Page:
As Google becomes smarter at interpreting search queries, the role of keywords continues to change. Now that the search giant can better understand context, keyword variations and conversational speech, do individual search terms even matter any more?
There’s also the question of personalisation. Each user’s location, search and browser histories impact how Google interprets the context of their queries and the relevance of results. All of which dilutes the influence of specific keywords you may be trying to rank for or bidding on.
So what role do keywords actually play in modern search marketing?
The ‘death’ of keywords & SEO
Back in 2013, when Google first rolled out its Hummingbird update, many called it the death of SEO. For some reason, a Google that could understand the difference between apple fruits and computers scared the hell out of marketers.
To make matters worse, we had RankBrain unleashed earlier this year – making Google even smarter at switching keywords and understanding human language.
So what about all that keyword research we spent so many years doing? Well, the good news is it won’t go to waste – but you may need to change how you think about keywords.
It all comes down to user intent
The reason Google invests millions into its algorithm is because words are ambiguous; they’re limited. To connect with people who are ready to do business now (or further down the buying process) you need to know what they’re trying to do.
This is called user intent: the goal people have in mind when they turn to a search engine. Which means your content and ads not only need to target certain keywords, they also need to solve the problem users have when they click the search button.
For example, the exact keyword “leather sofa” isn’t much good to you these days. It’s way too generic for ads and the organic listings are dominated by big brands.
You have to do better than that; something like “leather sofas on sale in Manchester”.
For this query, you know users are actively looking to buy a sofa and where they want to get it from. Which makes this a highly valuable, less competitive and cheaper keyword (in the case of paid ads) for you to target.
Of course, not everyone interested in leather sofas is looking to buy right now. This is why understanding the intent behind search queries is so important. Consider the following query:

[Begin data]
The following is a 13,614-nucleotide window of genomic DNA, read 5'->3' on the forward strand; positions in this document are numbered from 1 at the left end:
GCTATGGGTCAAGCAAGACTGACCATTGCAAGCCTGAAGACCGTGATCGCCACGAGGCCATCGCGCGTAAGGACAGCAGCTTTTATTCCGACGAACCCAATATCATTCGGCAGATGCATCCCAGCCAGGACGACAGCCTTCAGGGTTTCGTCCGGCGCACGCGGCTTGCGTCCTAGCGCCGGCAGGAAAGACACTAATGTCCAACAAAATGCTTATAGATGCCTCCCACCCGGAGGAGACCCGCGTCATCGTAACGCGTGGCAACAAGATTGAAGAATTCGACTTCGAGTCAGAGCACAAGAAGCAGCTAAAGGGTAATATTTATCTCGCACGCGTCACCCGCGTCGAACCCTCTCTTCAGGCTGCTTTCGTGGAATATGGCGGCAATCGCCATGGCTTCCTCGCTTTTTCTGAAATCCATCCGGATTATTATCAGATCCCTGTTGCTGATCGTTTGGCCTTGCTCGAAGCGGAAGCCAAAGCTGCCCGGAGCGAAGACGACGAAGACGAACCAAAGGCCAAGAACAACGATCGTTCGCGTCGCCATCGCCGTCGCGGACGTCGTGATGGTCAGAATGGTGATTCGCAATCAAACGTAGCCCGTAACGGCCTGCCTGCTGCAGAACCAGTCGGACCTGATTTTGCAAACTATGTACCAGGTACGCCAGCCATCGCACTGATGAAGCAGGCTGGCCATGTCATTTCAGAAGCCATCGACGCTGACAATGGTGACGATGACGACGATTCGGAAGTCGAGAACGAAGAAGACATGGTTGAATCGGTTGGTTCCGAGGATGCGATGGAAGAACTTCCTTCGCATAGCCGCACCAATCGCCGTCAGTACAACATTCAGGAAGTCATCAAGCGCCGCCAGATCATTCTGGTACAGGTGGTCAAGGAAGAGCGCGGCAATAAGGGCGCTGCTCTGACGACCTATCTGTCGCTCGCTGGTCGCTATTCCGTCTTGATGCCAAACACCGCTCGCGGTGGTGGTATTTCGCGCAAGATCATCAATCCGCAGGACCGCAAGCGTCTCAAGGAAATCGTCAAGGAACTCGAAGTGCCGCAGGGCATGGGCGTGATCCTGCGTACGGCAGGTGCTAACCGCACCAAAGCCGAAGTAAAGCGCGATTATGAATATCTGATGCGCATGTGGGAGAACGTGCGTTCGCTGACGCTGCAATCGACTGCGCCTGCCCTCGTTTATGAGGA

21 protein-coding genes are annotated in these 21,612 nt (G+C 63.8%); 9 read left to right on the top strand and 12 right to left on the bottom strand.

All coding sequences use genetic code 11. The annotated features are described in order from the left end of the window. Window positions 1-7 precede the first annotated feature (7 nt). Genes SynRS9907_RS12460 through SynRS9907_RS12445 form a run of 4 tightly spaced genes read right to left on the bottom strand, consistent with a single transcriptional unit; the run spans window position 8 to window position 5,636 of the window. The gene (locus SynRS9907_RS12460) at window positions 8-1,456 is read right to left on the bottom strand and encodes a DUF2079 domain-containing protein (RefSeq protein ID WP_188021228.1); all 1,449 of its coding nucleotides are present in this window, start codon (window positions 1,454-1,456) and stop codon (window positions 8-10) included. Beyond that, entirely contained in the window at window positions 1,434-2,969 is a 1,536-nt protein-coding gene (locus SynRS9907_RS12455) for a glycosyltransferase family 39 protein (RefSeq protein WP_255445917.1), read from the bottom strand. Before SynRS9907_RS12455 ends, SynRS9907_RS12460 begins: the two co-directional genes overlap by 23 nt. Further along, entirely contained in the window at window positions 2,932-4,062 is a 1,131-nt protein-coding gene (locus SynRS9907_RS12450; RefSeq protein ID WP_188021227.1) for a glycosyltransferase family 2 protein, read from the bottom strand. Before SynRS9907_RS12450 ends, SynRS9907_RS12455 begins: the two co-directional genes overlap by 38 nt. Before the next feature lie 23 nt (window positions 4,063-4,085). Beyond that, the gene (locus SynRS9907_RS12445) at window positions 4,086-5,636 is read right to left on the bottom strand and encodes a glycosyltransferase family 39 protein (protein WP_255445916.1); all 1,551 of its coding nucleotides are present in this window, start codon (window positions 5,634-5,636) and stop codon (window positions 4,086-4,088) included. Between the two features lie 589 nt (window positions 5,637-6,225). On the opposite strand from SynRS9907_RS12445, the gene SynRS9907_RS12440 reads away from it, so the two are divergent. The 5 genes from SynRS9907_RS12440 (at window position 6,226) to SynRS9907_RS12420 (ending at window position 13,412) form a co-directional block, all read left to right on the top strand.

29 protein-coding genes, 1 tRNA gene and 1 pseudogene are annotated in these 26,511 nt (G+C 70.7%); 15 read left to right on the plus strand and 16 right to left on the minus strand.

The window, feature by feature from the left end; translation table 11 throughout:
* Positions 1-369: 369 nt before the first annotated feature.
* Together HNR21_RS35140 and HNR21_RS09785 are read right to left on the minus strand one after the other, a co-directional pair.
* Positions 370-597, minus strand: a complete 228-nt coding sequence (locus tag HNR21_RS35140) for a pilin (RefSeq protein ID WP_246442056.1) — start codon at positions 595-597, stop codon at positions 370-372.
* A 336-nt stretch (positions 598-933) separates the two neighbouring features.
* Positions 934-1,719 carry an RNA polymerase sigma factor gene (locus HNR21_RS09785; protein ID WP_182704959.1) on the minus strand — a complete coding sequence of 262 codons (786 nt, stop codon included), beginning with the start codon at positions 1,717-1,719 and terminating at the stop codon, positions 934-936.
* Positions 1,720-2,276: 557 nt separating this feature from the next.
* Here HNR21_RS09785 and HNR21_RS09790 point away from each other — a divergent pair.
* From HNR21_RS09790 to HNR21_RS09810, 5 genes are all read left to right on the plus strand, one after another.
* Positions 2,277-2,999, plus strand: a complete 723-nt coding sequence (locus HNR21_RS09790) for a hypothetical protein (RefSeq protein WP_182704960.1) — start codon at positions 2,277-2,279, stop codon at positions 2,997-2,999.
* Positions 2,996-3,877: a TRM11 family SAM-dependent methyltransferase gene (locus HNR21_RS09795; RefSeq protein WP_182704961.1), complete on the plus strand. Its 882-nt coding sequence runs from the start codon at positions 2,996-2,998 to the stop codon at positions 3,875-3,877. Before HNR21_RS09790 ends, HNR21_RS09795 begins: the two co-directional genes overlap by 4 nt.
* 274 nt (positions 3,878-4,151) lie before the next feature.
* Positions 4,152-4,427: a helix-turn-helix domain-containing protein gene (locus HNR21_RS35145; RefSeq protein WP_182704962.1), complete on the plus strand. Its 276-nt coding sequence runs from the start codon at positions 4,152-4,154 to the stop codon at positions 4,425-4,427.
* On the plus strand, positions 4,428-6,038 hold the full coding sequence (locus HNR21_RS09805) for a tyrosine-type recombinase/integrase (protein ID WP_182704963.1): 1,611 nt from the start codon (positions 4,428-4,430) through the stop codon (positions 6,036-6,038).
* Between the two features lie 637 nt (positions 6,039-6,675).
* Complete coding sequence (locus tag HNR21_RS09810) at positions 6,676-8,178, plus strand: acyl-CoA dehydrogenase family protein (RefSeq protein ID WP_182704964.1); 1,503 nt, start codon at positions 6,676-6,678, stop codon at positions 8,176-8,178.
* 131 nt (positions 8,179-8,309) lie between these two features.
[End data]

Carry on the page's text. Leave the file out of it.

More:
There are a number of different reasons someone could type this kind of query:
- They’re looking to buy a leather sofa but they want to know how to protect it
- They’re weighing up different types of sofa and they know sun damage can be an issue with leather
- They already have a sofa and they want to prevent further damage
- They’ve just had their sofa repaired and they want to keep it from getting damaged again
There are a few different types of lead in those four different scenarios. One user is looking to buy a leather sofa in the near future. Another is in the market for a sofa but they’re concerned about the risk of sun damage to leather. While the final two aren’t looking for sofas at all but may be in the market for products to protect their existing furniture.
Either way, none of these users are ready to buy now. They’re looking for information to solve a problem and help them make buying decisions. So by understanding the intent behind each query you can target their keywords, provide the right information and turn them into a more valuable lead.
Think keyword placement, not density in your content
Keyword density is all but irrelevant in modern SEO but placement is still vital. It goes without saying Google should prioritise content entitled “How to prevent sun damage to leather sofas” when that’s precisely what a user type in.
So, guess what – having your keyword/phrase in the title is pretty damn important. Not only from a search ranking perspective, but also telling people your content provides the answer they need.
Next on your placement list are sub headings. This is where keywords groups come in handy, because Google is smart enough now to understand these variations are relevant. So you can naturally work keyword variations into your subheadings without fear of getting penalised for stuffing them in.
Also remember to include keywords or variations in any relevant internal links. Once again, you don’t need to include your primary keyword every time. A variety of anchor text keyword types is healthy for you internal linking so use plenty of variations in your keyword silos.
If you’re a regular AdWords user, then hopefully the idea of targeting user intent will be nothing new to you. What many brands seem to be falling behind on is adapting their keyword research habits for SEO. It’s fine targeting long-tail keywords and variations (both in AdWords and organic search) but without the right user intent behind them, you won’t get to see the benefits.